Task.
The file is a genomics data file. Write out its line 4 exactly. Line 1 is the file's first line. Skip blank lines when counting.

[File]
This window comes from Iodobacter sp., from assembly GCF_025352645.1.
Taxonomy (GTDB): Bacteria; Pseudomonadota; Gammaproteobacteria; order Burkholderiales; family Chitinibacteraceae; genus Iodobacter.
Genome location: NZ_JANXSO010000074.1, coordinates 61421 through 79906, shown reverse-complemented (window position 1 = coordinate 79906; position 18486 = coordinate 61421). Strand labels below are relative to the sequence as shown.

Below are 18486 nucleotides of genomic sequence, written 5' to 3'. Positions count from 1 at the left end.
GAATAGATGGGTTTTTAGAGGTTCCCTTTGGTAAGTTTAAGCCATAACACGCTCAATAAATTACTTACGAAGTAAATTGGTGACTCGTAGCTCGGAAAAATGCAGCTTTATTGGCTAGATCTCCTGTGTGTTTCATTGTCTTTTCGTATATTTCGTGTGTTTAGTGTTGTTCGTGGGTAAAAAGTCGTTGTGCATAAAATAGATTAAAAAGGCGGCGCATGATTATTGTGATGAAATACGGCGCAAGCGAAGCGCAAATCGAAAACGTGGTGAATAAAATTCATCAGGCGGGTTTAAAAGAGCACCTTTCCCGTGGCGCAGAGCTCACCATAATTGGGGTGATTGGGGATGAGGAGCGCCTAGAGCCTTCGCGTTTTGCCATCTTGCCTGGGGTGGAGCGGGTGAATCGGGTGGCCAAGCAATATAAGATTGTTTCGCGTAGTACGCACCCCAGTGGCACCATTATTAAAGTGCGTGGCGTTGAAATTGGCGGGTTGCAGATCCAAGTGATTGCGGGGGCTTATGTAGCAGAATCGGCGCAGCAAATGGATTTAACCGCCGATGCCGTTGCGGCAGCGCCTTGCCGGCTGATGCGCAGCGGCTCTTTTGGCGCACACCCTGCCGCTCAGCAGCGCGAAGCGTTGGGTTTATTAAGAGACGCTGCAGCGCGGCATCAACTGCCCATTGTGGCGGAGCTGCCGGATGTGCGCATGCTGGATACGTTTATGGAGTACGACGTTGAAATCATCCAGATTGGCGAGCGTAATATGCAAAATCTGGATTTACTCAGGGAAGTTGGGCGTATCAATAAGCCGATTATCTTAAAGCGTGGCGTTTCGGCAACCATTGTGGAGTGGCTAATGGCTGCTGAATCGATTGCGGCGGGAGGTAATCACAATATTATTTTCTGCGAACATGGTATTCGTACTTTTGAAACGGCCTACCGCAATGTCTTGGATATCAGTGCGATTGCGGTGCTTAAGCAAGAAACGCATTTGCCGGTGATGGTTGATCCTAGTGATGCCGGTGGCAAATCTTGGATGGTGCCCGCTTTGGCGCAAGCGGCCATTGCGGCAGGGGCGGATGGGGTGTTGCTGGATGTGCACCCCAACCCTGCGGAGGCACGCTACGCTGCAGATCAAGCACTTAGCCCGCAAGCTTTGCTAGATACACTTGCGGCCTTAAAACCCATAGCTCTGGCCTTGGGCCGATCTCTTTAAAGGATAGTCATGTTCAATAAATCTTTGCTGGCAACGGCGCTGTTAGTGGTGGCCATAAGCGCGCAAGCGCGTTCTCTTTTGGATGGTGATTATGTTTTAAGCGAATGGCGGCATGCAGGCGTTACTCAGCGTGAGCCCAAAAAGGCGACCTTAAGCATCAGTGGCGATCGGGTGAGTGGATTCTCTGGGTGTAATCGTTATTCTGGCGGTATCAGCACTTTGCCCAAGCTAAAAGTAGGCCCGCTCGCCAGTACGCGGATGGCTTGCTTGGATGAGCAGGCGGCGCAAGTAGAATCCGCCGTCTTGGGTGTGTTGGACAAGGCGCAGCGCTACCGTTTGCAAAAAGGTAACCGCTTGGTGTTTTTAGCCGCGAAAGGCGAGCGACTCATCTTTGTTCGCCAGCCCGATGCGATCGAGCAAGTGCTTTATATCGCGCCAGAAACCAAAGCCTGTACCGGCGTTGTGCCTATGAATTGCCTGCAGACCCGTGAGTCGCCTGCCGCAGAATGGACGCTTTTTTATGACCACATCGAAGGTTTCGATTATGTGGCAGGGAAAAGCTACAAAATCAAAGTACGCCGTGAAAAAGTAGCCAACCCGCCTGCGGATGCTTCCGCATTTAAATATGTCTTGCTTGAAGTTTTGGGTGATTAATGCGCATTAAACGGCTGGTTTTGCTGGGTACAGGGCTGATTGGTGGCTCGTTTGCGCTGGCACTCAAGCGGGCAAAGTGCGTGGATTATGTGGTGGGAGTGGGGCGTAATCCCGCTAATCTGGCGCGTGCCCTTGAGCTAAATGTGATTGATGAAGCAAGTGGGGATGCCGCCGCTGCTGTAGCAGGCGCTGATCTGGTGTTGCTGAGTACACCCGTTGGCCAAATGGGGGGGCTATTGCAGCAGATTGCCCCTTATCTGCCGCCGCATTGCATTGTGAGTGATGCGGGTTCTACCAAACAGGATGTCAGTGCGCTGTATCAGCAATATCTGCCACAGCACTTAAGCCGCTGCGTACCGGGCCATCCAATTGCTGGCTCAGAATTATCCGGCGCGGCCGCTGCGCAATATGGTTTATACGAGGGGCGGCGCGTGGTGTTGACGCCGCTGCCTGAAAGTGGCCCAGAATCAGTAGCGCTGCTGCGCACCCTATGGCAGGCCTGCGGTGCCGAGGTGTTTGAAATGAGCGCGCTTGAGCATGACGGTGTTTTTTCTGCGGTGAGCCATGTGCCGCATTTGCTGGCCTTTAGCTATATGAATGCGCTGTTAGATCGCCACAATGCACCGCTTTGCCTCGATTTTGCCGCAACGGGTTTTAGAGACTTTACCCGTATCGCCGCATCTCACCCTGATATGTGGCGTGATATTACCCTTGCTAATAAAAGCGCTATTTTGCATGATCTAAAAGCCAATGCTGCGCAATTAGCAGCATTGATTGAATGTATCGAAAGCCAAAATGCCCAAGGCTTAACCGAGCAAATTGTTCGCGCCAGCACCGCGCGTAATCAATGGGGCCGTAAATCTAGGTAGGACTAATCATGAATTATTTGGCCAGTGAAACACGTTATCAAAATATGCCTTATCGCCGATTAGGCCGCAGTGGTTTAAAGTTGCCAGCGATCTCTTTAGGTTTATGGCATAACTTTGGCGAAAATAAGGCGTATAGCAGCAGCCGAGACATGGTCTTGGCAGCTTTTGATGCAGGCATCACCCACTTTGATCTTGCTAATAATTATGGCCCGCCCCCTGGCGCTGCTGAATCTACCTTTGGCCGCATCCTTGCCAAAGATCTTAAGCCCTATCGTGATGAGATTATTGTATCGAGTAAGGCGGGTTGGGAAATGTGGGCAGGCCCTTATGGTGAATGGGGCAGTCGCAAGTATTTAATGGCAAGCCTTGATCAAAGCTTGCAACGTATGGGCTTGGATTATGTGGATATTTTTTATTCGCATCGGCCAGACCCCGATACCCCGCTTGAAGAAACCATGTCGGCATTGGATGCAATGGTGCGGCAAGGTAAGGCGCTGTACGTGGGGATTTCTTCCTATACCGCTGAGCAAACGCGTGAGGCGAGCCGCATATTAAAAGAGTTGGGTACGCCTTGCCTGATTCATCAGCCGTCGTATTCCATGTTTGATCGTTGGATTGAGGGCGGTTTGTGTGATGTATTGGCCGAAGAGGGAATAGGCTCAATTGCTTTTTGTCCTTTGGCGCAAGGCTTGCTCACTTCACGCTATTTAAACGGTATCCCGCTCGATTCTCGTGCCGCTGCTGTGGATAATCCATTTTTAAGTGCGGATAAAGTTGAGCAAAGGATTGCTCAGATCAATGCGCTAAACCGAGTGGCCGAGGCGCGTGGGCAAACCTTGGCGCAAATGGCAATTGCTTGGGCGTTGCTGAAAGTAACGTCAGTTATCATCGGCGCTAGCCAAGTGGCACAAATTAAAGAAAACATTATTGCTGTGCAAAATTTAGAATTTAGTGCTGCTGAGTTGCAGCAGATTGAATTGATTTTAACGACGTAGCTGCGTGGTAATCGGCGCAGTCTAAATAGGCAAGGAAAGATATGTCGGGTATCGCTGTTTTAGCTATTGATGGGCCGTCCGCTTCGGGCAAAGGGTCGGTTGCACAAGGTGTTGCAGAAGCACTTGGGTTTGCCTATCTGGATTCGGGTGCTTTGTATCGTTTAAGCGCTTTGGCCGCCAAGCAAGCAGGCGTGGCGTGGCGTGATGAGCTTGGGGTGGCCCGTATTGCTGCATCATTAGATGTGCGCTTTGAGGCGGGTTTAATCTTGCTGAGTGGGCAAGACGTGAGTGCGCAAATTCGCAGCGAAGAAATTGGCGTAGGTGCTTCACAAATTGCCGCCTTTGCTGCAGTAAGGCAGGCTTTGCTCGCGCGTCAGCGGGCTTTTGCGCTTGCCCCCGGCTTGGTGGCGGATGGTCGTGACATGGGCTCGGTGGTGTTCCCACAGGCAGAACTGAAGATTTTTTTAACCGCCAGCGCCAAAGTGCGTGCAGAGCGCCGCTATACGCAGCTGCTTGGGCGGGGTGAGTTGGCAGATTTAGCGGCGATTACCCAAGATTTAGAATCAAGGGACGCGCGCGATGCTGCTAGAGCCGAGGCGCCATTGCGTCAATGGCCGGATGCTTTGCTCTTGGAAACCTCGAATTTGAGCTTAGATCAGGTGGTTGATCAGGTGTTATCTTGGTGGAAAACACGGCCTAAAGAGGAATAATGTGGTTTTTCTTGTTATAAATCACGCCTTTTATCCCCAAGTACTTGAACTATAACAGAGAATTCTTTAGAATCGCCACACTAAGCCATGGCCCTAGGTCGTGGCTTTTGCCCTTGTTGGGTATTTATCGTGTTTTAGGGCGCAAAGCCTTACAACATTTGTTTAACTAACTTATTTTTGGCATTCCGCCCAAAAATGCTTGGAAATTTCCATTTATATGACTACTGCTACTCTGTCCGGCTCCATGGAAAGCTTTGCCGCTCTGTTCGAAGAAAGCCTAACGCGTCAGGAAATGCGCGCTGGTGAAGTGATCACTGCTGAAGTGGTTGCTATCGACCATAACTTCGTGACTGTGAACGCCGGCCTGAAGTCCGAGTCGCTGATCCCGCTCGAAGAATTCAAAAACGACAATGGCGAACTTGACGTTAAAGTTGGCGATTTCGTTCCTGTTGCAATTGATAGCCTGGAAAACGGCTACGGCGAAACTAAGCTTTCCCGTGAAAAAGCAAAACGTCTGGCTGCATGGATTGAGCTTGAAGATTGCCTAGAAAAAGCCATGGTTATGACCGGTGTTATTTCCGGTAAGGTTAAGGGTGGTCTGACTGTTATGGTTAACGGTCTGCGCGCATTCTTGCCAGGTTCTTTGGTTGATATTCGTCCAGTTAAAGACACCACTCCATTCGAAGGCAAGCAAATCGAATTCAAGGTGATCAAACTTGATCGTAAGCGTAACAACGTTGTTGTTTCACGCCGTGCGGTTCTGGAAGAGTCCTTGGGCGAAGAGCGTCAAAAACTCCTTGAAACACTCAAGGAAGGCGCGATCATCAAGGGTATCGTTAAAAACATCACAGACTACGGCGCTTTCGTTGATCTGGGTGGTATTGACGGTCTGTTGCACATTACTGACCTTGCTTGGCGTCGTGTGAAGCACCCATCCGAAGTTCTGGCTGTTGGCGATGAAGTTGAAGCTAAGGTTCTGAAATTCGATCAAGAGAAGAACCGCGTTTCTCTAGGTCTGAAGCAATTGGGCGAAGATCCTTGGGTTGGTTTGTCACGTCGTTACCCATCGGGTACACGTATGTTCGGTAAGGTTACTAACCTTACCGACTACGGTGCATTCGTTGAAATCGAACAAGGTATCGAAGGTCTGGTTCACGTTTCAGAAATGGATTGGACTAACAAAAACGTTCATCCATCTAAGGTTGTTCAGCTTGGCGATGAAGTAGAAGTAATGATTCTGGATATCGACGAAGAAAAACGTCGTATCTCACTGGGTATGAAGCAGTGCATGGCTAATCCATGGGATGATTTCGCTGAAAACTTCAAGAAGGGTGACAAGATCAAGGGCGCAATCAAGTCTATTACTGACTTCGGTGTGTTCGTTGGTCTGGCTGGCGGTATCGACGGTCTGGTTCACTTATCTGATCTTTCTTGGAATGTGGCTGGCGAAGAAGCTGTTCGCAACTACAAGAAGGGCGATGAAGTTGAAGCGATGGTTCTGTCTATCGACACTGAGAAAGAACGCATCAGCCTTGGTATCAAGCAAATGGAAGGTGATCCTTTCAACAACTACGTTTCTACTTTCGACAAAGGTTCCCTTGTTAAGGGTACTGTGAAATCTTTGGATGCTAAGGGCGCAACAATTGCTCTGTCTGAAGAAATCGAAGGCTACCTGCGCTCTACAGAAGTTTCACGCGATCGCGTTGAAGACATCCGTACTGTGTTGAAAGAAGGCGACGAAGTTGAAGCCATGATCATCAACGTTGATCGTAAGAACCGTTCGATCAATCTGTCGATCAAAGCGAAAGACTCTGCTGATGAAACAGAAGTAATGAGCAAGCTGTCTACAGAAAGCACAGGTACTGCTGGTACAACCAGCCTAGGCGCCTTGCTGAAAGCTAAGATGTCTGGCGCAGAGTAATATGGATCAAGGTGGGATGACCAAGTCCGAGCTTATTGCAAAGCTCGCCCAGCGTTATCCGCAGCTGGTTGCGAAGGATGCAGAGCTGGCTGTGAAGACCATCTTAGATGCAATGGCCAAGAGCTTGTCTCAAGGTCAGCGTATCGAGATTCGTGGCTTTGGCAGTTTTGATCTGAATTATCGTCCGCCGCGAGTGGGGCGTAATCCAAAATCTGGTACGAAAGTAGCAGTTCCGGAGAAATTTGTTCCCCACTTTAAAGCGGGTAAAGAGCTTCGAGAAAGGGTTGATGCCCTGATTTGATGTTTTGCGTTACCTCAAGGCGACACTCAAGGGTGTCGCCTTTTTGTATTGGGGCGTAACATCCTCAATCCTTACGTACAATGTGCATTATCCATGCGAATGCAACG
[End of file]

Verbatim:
Below are 18486 nucleotides of genomic sequence, written 5' to 3'. Positions count from 1 at the left end.